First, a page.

Thursday, April 16, 2015

Internet of Things on the High Seas

In the beginning of March I travelled to Gibraltar to board a LNG tanker. My task was installation of temperature sensors in the engine room so that key parameters could be monitored remotely, via satellite link wherever the ship is sailing.

A LNG tanker is a tanker for Liquid Natural Gas, the fossil fuel of the future. Not only is LNG a key ingredient in industrial processes and an important energy source - new regulations are also helping LNG becoming an important fuel for ships in order to reduce the pollution profile of international shipping.

On a LNG tanker the cargo is also used as fuel for propulsion. Although the cargo is kept liquid at the boiling point of the gas (-161 degrees Celsius), there is always some liquid that turns into gas, and this gas is used for energy production. The alternative could be to have separate fuel and use energy to convert the gas back to liquid, but that is both more complicated and more expensive.

Anyway, the development of LNG based propulsion in general and LNG tankers in particular is eager to understand how the energy in the gas is converted to useful work or wasted as heat. Traditional installation of temperature sensors rely on electrical wring. This can be both costly and time consuming. Therefore wireless technology can be very interesting, but a wireless sensor network can meet significant technical challenges deep inside a metal ship.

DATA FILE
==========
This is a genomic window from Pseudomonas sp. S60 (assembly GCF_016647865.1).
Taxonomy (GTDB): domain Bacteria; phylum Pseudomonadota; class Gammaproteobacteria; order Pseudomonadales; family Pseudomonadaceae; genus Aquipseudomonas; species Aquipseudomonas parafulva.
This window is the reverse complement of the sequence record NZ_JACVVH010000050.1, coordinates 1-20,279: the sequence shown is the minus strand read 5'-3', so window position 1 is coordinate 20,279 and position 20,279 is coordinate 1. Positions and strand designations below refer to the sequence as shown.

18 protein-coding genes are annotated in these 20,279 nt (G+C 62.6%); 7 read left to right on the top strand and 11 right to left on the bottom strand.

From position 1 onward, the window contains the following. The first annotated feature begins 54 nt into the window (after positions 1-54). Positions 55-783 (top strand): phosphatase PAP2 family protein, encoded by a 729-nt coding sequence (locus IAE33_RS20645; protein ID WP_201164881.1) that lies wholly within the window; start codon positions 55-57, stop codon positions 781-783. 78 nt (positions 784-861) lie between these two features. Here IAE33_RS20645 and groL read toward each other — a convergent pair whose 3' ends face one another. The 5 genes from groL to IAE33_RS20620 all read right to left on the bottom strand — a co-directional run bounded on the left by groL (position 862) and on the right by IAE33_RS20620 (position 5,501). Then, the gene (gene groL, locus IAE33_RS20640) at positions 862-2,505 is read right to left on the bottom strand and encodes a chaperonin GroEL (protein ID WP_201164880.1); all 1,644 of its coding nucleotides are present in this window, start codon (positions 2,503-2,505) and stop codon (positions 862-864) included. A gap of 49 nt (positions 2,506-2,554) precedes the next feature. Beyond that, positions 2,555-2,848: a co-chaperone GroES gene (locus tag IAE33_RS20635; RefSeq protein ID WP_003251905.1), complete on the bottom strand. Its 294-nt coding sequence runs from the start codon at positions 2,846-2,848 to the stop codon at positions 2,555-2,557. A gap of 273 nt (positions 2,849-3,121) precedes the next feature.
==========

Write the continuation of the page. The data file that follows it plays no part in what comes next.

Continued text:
But the installation was successful - everything worked (and works) fine. In addition to making the temperatures available remotely, the information is also available in the vessel’s control room. This way it will no longer be needed for a member of the crew to walk around to take readings at each sensor.

The "Internet of Things" (IoT) is a popular technology topic nowadays. Many hobbyists are experimenting with instrumenting their homes, semiconductor companies are developing new and better components, and traditional industry are joining the IoT bandwagon. Compared to the popular image of IoT the size of the sensor and the transmitter in the picture may seem bulky. But this equipment is meant for an industrialized environment with high temperatures and vibration, so good packaging certainly seems to be a good idea!

Monday, April 13, 2015

The Drywood picture

Last year we changed the color of our house. Originally it was painted red with yellow frames around windows etc. But last year we concluded that we were ready for a change.

Part of the story has been covered already, but there is more! Because the Norwegian representative for the Dutch Drywood paint arranged a photo competition. They asked their customers to submit pictures of their use of Drywood paint, and the winner would receive a stay at a spa resort for two.

I felt that we deserved to win so I submitted the picture on the right. It shows my wife standing on stacks of empty paint cans while pretending to paint. Compared with the other entries I saw I felt pretty confident, but in a show of strength I added a Limerick:
Byggfruen vil gjerne på spa
Hun sier til utførende da
Du får stable opp spann
Så jeg male litt kan
Slik at jeg æren kan ta

Google Translate fails at making a good translation. Norwegian words like "byggfruen" and "utførende" combined with rhyme is not trivial.

Of course we won, and she invited her sister along. This was during the schools' autumn break, so I won quality time with the kids.